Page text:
The Honest Faith: Grinding

Recently my car has been making a grinding sound from the rear wheels. I know it’s not healthy for my vehicle to continue to drive like that, as it may be the brakes rusting over. My car is old. Well 12 years old, but in car years that’s almost an eternity. I’m going to get this fixed as soon as I can, but the issue is that I still need to drive this vehicle to and from work, and to pick my son up from day care. There is a lot that goes into the timing and money it takes to fix a vehicle especially one as old and rusted as mine. Can I afford a Lyft to run my errands while my car is in the shop? Can I afford to get whatever it is that needs fixing, fixed? Will I be able to drive it for a few more days without making things worse? Should I ask for help, or is this one of those, I just gotta get it done things?

I feel, recently, the church has been showing signs of wear and tear as well. If you listen you can hear a loud grinding noise coming from the church in America. It sounds as if the old rusted words and theology are grinding against the modern society that is moving forward. Some may say this is a good thing. That the church was meant to be counter cultural. Though the problem is it’s not counter-cultural at all, it’s anti-cultural as if there was a pendulum that had culture in the middle where counter-culture was on one end of the spectrum and anti-culture was on the other. This grinding isn’t a good thing. It’s not healthy for either the church or the culture. It is a symptom of a much larger problem.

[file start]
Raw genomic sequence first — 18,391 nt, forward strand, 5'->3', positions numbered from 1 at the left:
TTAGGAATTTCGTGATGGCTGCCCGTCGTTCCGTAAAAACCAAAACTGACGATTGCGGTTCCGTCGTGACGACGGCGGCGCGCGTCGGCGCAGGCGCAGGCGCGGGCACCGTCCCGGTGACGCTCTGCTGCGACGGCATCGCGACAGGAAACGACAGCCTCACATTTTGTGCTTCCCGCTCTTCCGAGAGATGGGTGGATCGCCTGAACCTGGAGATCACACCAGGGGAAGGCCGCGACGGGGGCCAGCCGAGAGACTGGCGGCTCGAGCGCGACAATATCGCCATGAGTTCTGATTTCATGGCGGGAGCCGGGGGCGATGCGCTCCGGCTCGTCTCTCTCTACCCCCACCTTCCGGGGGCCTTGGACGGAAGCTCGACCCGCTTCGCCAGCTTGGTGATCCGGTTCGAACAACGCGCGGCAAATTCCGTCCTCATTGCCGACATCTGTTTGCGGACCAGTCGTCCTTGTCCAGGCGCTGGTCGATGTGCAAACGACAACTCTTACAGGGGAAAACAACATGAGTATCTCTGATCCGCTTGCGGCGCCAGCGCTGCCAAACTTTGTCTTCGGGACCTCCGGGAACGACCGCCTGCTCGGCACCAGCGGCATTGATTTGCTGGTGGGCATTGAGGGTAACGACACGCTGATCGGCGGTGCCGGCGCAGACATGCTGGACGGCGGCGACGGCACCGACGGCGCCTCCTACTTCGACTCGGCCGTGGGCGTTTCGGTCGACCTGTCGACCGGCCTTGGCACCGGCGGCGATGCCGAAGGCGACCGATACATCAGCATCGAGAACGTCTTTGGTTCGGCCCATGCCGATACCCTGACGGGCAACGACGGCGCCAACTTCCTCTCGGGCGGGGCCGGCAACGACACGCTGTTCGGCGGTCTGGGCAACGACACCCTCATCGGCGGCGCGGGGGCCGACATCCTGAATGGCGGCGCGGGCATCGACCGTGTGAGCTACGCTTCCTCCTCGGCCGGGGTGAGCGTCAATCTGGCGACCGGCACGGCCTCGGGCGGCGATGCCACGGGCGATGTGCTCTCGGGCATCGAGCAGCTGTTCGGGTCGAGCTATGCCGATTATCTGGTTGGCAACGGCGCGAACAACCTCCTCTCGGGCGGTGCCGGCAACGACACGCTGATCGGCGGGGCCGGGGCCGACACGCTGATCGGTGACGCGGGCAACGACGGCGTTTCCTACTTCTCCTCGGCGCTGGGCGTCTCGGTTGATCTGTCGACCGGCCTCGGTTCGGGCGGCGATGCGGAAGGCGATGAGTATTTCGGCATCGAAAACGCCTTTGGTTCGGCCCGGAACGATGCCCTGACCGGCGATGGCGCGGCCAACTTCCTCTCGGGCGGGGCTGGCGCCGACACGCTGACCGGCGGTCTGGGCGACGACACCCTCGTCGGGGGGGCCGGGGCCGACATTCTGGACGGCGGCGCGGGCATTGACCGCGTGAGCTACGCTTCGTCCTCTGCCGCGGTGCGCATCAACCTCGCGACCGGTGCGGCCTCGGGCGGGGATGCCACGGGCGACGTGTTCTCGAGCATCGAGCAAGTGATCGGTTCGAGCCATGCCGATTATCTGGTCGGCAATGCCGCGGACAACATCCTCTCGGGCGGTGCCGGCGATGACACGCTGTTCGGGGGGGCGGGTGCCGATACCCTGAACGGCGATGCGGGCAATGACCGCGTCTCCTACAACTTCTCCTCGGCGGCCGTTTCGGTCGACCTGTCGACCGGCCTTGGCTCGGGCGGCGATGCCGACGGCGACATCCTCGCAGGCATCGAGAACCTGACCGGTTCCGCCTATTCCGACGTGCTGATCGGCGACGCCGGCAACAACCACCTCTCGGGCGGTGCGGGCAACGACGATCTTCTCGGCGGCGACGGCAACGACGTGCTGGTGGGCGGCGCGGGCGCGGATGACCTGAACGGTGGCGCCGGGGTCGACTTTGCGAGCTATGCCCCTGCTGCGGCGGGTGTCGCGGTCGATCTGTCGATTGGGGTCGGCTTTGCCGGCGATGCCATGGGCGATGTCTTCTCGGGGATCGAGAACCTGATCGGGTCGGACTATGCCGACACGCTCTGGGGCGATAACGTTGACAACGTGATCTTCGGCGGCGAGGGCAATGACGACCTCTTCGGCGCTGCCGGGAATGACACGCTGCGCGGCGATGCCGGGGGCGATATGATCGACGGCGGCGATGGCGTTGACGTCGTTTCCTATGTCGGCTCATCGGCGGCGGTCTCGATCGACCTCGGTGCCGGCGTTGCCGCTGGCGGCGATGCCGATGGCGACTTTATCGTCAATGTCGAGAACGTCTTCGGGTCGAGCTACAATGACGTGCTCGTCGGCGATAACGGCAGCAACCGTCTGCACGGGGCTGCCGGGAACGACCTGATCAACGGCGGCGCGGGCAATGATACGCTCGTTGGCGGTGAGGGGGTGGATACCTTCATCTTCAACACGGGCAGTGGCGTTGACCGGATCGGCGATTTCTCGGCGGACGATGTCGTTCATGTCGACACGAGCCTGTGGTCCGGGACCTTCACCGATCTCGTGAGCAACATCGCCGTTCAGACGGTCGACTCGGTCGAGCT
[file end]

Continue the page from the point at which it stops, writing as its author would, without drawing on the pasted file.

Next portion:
Using my personal predicament as a metaphor for the church there is an important question the church must ask itself. Can the church afford to ignore Jesus? This of course is an afford in a much broader sense than just monetary, though let’s begin there. In Luke’s Gospel there are a few stories about money and the importance it should take in life. There is the story of the rich young ruler (Luke 18: 18-30), there is the story of Jesus confronting the Pharisees (Luke 11-12), and there is even the story of Jesus and Zacchaeus (Luke 19:1-10). The common thread for Jesus across the Gospel was not that wealth and money were bad, but rather the love thereof. Jesus, himself, taught that when you are focused on your own wealth and power it will consume you and not leave room for you to think about the world around you and how it may be affected. This leads us back to the church. Can the church afford to ignore Jesus? I’ve had a few encounters via social media with some evangelical christians who seem to trust Gordon Gekko above Jesus. They believe that “Greed, for lack of a better word, is good.” This is anti-culture. If you will notice society has trended in the way to say, money isn’t all there is to life. It has become more in-line with Absurdist philosophy  to understand that it is absurd to chase meaning in anything, especially money, other than just living your life. You may view a documentary on Netflix which was just released to examine more the state of which money has influenced Politics rather than people. This Documentary is by former white house economist Robert Reich called, “Saving Capitalism”. Now I could go on and on about how this particular grinding noise is playing out in the church today, but I’m not here to make the repairs just now. I’m here to ask the question, can the church afford to let the problem continue?